The warning was issued during a meeting Monday between Texas Education Agency officials and Houston’s legislative delegation.
TEA officials told lawmakers that if even one of the district’s 13 schools that has struggled for at least the past three years receives failing accountability marks in 2017 and again in 2018, it could trigger state oversight of the entire district. Alternatively, the state agency could take over individual, chronically failing campuses.
Houston ISD is among 46 independent school districts that could face such sweeping changes thanks to a law passed by the Republican-controlled legislature in 2015 that targets schools that have been in “improvement required” status for five or more years, as of the 2018-2019 school year.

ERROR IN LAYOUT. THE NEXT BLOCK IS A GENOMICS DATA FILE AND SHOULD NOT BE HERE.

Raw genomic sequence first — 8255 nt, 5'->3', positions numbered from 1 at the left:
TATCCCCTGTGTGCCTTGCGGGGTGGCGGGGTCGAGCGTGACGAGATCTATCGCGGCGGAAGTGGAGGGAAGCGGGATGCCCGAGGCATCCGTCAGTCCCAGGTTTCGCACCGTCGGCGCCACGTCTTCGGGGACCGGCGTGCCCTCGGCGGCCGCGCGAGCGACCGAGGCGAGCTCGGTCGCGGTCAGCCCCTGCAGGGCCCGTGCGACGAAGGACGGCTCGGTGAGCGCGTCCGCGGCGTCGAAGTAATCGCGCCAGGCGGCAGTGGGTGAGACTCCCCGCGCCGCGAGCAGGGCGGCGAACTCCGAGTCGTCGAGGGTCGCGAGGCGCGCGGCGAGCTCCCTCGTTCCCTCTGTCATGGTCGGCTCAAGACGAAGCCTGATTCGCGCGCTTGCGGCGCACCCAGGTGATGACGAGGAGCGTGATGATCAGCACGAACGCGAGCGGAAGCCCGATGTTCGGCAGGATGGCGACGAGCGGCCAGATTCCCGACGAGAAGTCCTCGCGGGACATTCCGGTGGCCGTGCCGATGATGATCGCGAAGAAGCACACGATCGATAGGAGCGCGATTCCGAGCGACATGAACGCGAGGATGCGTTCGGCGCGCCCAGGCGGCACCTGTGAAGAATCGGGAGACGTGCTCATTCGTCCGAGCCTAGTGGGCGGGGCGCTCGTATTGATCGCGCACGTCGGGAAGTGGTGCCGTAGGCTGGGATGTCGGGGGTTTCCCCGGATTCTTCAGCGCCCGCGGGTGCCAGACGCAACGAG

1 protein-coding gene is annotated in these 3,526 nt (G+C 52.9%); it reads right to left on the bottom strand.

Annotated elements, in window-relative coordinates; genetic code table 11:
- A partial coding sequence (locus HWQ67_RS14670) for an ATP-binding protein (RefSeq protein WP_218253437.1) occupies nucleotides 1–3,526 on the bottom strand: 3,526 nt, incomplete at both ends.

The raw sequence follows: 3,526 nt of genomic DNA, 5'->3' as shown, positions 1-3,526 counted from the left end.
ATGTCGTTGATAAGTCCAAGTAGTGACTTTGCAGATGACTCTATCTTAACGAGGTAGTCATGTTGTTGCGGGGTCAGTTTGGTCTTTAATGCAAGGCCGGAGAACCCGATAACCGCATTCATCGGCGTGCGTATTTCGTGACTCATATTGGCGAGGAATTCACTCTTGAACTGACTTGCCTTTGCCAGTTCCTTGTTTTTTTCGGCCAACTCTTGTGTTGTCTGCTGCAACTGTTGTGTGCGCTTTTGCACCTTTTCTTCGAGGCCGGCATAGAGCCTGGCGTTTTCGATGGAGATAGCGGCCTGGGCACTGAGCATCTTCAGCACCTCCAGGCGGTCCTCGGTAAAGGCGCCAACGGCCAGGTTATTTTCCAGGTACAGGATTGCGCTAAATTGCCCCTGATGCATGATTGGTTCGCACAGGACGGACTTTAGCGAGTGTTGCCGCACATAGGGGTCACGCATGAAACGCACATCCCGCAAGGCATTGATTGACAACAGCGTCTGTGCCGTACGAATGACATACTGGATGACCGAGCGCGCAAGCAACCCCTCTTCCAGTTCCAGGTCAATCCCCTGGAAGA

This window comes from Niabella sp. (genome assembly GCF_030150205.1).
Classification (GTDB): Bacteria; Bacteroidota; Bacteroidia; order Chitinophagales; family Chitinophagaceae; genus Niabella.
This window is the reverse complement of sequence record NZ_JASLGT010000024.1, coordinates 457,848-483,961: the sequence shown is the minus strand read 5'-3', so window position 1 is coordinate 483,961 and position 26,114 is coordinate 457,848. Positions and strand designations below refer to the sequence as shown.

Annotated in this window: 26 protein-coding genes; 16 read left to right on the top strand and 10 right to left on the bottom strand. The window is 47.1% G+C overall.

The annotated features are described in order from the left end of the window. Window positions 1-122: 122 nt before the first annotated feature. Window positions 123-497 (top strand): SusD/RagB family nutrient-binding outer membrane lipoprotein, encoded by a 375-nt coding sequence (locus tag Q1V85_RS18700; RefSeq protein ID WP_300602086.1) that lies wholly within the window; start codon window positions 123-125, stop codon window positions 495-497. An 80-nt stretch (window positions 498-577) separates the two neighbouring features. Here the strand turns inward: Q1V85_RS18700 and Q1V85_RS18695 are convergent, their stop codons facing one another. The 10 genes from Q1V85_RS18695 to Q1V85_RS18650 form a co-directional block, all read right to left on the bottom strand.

While the state has taken over individual schools and smaller districts in the past, the law could overhaul how public education is provided in Texas. The Houston ISD is the seventh-largest district in the country, serving more than 210,000 students at over 280 schools and operating with a $2 billion annual budget.
Houston plans to spend $9,524 per student during the 2017-2018 school year, slightly less than half of Madison’s nearly 20K….
Madison’s far above average spending has not addressed its long standing, disastrous reading results.